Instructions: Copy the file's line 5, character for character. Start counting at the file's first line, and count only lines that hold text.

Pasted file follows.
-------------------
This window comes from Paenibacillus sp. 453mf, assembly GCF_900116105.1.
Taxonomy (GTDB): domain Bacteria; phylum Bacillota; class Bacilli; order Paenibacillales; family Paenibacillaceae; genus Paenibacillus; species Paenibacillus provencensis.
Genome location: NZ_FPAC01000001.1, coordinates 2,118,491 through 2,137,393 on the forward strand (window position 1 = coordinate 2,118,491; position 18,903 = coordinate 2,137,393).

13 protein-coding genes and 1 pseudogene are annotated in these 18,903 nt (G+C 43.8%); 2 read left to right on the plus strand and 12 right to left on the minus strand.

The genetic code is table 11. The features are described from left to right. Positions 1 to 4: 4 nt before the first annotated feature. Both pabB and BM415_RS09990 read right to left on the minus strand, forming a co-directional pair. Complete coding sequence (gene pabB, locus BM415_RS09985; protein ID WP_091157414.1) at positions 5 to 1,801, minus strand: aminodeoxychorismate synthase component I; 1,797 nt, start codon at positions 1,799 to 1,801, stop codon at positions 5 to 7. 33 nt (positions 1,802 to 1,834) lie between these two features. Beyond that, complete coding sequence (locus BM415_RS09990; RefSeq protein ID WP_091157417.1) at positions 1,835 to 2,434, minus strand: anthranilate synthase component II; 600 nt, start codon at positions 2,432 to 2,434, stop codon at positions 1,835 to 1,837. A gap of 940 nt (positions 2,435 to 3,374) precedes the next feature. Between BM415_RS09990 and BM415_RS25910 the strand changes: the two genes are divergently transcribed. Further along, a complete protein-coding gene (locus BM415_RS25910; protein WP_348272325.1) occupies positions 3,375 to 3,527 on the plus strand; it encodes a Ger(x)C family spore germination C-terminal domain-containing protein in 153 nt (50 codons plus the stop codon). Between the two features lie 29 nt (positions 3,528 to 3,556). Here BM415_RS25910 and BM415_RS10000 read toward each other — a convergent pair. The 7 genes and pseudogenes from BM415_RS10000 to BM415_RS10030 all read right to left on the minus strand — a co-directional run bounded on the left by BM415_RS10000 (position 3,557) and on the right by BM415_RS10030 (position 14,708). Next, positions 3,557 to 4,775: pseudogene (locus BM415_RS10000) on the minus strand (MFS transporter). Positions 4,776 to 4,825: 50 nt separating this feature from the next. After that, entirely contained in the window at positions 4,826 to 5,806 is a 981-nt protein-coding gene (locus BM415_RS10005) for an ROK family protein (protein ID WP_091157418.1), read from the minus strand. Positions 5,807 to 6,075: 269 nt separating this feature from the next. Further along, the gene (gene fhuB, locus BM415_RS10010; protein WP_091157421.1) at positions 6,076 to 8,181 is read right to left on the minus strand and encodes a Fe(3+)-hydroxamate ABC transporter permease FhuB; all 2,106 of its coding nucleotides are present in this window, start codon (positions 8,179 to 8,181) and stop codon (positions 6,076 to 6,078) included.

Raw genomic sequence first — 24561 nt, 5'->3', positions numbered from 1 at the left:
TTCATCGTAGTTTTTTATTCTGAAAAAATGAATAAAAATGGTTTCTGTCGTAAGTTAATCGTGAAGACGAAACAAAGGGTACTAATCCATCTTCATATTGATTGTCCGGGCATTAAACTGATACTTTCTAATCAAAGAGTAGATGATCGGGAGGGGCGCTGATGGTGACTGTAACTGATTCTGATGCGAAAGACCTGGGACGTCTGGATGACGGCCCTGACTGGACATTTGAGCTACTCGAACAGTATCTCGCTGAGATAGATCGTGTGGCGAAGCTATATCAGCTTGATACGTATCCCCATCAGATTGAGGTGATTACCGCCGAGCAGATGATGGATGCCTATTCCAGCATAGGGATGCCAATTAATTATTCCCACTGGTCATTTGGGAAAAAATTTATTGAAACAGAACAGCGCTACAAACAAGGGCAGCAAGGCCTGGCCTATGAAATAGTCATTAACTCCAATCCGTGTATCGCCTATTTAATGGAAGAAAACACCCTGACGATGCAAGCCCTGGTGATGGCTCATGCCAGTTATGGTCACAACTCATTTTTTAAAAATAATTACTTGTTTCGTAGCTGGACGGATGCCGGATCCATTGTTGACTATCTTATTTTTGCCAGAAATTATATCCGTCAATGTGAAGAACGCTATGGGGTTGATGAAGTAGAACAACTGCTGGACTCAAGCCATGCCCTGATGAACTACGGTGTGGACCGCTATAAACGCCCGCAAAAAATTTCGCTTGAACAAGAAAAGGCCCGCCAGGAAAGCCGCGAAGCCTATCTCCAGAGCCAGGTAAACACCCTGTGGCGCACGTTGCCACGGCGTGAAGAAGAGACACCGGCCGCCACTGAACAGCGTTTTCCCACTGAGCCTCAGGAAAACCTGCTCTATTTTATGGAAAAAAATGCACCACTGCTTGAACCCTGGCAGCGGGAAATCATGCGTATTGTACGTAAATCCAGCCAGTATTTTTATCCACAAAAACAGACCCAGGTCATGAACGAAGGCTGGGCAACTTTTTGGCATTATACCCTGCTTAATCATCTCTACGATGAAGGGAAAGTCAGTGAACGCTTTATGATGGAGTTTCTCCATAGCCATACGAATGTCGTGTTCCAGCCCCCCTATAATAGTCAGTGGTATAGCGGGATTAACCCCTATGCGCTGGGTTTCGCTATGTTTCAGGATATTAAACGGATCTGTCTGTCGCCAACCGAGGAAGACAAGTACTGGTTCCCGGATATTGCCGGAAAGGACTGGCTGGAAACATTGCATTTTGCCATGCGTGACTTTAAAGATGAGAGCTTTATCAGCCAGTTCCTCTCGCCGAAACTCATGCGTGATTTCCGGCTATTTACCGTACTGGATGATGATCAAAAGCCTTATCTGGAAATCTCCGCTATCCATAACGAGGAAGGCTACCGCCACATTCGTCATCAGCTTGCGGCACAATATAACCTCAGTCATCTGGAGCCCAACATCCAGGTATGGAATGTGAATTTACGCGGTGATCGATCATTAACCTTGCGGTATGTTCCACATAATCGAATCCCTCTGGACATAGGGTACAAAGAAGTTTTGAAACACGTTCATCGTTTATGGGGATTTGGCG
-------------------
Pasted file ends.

The genetic code is table 11. The features are described from left to right. Positions 1 to 4: 4 nt before the first annotated feature. Both pabB and BM415_RS09990 read right to left on the minus strand, forming a co-directional pair. Complete coding sequence (gene pabB, locus BM415_RS09985; protein ID WP_091157414.1) at positions 5 to 1,801, minus strand: aminodeoxychorismate synthase component I; 1,797 nt, start codon at positions 1,799 to 1,801, stop codon at positions 5 to 7. 33 nt (positions 1,802 to 1,834) lie between these two features. Beyond that, complete coding sequence (locus BM415_RS09990; RefSeq protein ID WP_091157417.1) at positions 1,835 to 2,434, minus strand: anthranilate synthase component II; 600 nt, start codon at positions 2,432 to 2,434, stop codon at positions 1,835 to 1,837. A gap of 940 nt (positions 2,435 to 3,374) precedes the next feature. Between BM415_RS09990 and BM415_RS25910 the strand changes: the two genes are divergently transcribed. Further along, a complete protein-coding gene (locus BM415_RS25910; protein WP_348272325.1) occupies positions 3,375 to 3,527 on the plus strand; it encodes a Ger(x)C family spore germination C-terminal domain-containing protein in 153 nt (50 codons plus the stop codon). Between the two features lie 29 nt (positions 3,528 to 3,556). Here BM415_RS25910 and BM415_RS10000 read toward each other — a convergent pair. The 7 genes and pseudogenes from BM415_RS10000 to BM415_RS10030 all read right to left on the minus strand — a co-directional run bounded on the left by BM415_RS10000 (position 3,557) and on the right by BM415_RS10030 (position 14,708). Next, positions 3,557 to 4,775: pseudogene (locus BM415_RS10000) on the minus strand (MFS transporter). Positions 4,776 to 4,825: 50 nt separating this feature from the next. After that, entirely contained in the window at positions 4,826 to 5,806 is a 981-nt protein-coding gene (locus BM415_RS10005) for an ROK family protein (protein ID WP_091157418.1), read from the minus strand. Positions 5,807 to 6,075: 269 nt separating this feature from the next. Further along, the gene (gene fhuB, locus BM415_RS10010; protein WP_091157421.1) at positions 6,076 to 8,181 is read right to left on the minus strand and encodes a Fe(3+)-hydroxamate ABC transporter permease FhuB; all 2,106 of its coding nucleotides are present in this window, start codon (positions 8,179 to 8,181) and stop codon (positions 6,076 to 6,078) included.